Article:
The small group on Cross Campus Tuesday was solemn and intellectual. The 50 or so people were sharing their views on the recent U.S. bombings in Afghanistan.

And then Dalton Jones GRD ’03 rollerbladed into the center of the circle and began belting out the words to Peter Tosh’s “Equal Rights.”

Jones was the only one to do it in song, but he was not the only one to use this forum — organized by the Yale Coalition for Peace — to voice his disapproval of the bombings and his wish for more information about the U.S. actions. In addition to the 4 p.m. speak-out, some students are wearing white armbands to rally for international peace.

Outside the circle, most Yalies went on with life as usual.

“A protest rally? Oh, that’s what that is,” Jack Lin ’02 said when interrupted from a soccer game on the other side of Cross Campus during the rally.

While Nicolas Dragojlovic ’03 — Lin’s soccer partner — said he recognizes the importance of an anti-war movement, he too spent his afternoon playing soccer rather than sharing his concerns.

People at the speak-out said the apathy of Yalies like Lin and Dragojlovic — and the rest of the country — comes from ignorance.

“We basically just know a few miscellaneous facts [about the bombings],” Will Tanzman ’04 said to the circle of concerned Yalies.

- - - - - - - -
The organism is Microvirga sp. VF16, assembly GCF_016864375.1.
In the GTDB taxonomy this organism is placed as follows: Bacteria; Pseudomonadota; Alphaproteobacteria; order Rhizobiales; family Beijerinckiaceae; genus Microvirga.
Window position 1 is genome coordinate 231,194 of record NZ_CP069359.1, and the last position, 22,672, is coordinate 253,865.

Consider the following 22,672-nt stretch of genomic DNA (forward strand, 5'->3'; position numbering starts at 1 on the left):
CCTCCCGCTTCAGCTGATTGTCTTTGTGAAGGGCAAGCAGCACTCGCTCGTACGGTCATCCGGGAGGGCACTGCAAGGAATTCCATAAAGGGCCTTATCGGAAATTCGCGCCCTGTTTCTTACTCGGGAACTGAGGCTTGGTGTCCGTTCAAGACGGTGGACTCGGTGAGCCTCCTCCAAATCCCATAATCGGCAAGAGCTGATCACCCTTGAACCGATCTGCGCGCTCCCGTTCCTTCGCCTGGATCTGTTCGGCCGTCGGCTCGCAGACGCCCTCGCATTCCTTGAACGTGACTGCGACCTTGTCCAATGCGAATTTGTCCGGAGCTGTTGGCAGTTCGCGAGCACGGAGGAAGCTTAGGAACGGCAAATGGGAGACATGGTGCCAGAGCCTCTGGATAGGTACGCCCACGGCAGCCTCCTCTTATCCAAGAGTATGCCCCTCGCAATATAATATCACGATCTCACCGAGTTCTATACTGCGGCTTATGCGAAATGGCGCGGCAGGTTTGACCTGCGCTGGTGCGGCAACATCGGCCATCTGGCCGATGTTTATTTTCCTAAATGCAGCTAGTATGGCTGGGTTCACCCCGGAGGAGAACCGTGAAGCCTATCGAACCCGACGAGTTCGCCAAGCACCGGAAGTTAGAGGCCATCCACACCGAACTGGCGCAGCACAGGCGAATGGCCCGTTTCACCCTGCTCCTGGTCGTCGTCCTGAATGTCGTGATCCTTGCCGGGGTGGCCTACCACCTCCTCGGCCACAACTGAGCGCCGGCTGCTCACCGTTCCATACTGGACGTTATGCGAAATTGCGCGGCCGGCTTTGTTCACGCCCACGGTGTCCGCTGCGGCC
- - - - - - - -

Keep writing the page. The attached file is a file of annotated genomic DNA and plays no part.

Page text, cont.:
During the hourlong gathering, students and New Haven community members voiced their concerns.

Some mentioned the media has provided few images of the destruction in Afghanistan and no Afghan victim biographies, though both were available about the Sept. 11 attacks.

Others said this lack of information makes Americans less sympathetic towards Afghan victims and less likely to question the U.S. actions.

“No one’s saying anything,” said Cathy de la Aguilera ’04, a member of the peace coalition. “It’s just accepted.”

Jones suggested that many students are simply too scared to join in an activist movement right now. But participants in Tuesday’s rally are not quietly accepting recent events.

“I understand that it’s a matter of national security,” participant Charles Billington ’04 said, “but the fact that we can’t see it makes me not trust what’s going on.”

The small rally on Cross Campus was no competition for the walkout at Wesleyan University Monday, which made national news.

Julianna Bentes ’04, a member of the peace coalition, said the Yale group decided not to join Wesleyan’s protest despite an e-mail from the Wesleyan group encouraging Yale’s participation.

Bentes said the Yale group is not large enough to make a statement. The group also feared a walkout would imply Yale is its enemy, although it opposes only the U.S. bombings, she added.

The peace coalition is attempting another peaceful form of protest — armbands.

Made out of old white sheets sliced up in Dwight Hall Sunday night, the armbands stand for concern over the military action and hope for peace, group member Jonathan Scolnik ’03 said.

The group has only distributed about 50 so far, and few Yalies have noticed bands on campus.

While their efforts thus far have been small-scale, Jones said Yalies have the power to influence the nascent anti-war movement.

“Hopefully — activists will start becoming active,” Jones said.